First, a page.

You could also do a lot of damage by walking around drunk -- defacing buildings with urine, falling into shrubbery, stepping into traffic, getting into fistfights. There are laws against "public intoxication" if you're really being obnoxious in that circumstance, but they don't affect your driving record and insurance rates. The same should definitely be true for drunk cycling. If you're making an azz of yourself and hurting others, you can get into trouble for public intoxication, but cycling while drunk shouldn't be illegal in and of itself. The level of havoc and damage you can do is not nearly comparable to that of an automobile.
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Old 08-02-06, 05:38 PM   #14
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DWI is a broad definition

NC defines operation as either being under the wheel with the ignition on and stationary and/or moving with the engine off or comination thereof. so yeah, we have cases where guys are parked on the side of the road drunk but with the car idling for heat or entertainment purposes with no evidence of actual "driving" as one normally understands it.

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Originally Posted by sgtsmile
Not old news in Ontario, always been this way (always being defined as a very long time ;p). .08% bac? better not ride a bike, or even walk one, you can be charged. You can also be charged for being in a car with its keys (ie: sleeping in back seat, playing tunes while waiting for the cab, etc) if you are the only key holder in the car.
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Old 08-02-06, 05:41 PM   #15
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Quote:
Originally Posted by oddtext
no license is required to ride a bike. this is a DWI conviction under the law enacted with all the aggravators and conviction points and everything that apply to regular driving drunk. so, if you ride drunk twice and get caught, you can do up to 24 months in prison in NC and a mandatory split of 30 days at the minimum on 2nd conviction. 4 convictions in 10 years (and i know one would be drinking oneself to death before this happened) could result in a felony conviction of Habitual Impaired Driving with a permanent lifetime license suspension. this is insane. in NC bikes are vehicles but the worst one could do on a bike and suffer DRIVING consequences was get a reckless driving citation until now. is .08 really the per se standard of appreciable impairment in NC beyond which operation of a bike is illegal? yep.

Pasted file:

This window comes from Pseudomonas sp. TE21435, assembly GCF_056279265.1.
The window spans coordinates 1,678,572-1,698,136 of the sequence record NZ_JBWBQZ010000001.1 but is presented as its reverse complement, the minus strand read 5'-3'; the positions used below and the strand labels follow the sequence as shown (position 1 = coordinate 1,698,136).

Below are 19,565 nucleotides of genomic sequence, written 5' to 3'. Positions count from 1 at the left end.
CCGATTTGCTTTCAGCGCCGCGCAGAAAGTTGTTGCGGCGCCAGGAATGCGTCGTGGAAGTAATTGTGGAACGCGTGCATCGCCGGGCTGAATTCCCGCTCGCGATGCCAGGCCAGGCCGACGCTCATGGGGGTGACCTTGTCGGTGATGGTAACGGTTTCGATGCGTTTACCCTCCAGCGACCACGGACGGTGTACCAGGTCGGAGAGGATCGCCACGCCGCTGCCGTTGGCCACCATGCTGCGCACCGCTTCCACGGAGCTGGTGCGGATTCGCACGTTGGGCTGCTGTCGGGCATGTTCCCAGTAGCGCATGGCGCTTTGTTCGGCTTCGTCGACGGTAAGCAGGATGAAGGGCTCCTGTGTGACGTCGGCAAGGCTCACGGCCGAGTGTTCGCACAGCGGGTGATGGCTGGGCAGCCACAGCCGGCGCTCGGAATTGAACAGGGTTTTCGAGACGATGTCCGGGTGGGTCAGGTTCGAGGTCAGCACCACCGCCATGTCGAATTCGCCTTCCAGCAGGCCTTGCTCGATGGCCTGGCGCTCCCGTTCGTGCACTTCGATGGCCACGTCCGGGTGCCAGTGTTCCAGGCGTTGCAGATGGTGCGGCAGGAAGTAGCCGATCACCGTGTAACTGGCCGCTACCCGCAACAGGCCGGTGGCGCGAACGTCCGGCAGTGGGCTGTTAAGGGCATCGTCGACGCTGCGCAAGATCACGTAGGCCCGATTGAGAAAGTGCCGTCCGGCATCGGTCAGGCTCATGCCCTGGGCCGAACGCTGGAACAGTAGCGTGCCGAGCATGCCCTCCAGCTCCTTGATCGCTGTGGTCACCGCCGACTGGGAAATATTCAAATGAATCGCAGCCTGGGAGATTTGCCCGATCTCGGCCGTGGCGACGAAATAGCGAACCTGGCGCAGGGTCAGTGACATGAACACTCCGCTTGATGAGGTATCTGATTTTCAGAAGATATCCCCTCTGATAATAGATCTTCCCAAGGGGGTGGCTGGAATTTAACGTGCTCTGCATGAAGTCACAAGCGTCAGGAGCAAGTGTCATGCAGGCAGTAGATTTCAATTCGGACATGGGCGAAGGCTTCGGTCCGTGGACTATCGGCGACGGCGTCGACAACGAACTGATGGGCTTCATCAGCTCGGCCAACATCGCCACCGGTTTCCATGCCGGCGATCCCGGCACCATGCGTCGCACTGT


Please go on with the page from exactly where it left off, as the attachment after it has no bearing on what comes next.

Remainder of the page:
this is going overboard. if they really wanted to do this and do it reasonably they could have spliced it in the section regarding underage consumption where you are punished like a DWI but you don't get the same conviction level with aggravating factors et al that can land your butt in prison for a long long time.

this law will encourage drunks whose licenses have been suspended for DWI to drive rather than ride, cos the punishment and consequences are the same. stupid imho.
Bikes are a vehicle, and subject to the same rights and laws, or they are not. You cannot have it both ways.
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Old 08-02-06, 05:43 PM   #16
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Quote:
Originally Posted by oddtext
NC defines operation as either being under the wheel with the ignition on and stationary and/or moving with the engine off or comination thereof. so yeah, we have cases where guys are parked on the side of the road drunk but with the car idling for heat or entertainment purposes with no evidence of actual "driving" as one normally understands it.
It would take a prosecuter about 10 seconds to prove intent to drive. This is how it is handled here. I do not know how it is handled where you live. Thing is, different places handle this problem in different ways. And, it works this way Canada wide since we have ONE criminal code for the whole country.
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Old 08-02-06, 05:49 PM   #17
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i guess children will not be able to ride bicycles (of as you say "vehicles") until they obtain government issued licenses to drive motor vehicles then. should we have government issued inspection stickers and documents stuck all over bicycles to show proper maintanance compliance and road worthiness? will we be required to obtain insurance policies on the bicycles we ride as most states require of drivers of automobiles? you want a bulky license tag hanging from the rear of your seat for which you must pay a fee to obtain annually to ride your bike in a public vehicular area? sheesh!

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Bikes are a vehicle, and subject to the same rights and laws, or they are not. You cannot have it both ways.

Last edited by oddtext; 08-02-06 at 06:17 PM.
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Old 08-02-06, 06:00 PM   #18
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in NC there is no intent element of DWI it's a strict liability offense. if it happens and the elements of operation (as defined in my other post) and impairment are proven you are guilty. which is fine. i just think this is silly as applied to a bike, or unicycle, trike (recumbent 3-wheeler is DWI proof), rollerblades, skateboards etc -- all of which the new law is silent on but for the bicycle. btw, i'm a lawyer and know NC law inside out on this issue.

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Originally Posted by sgtsmile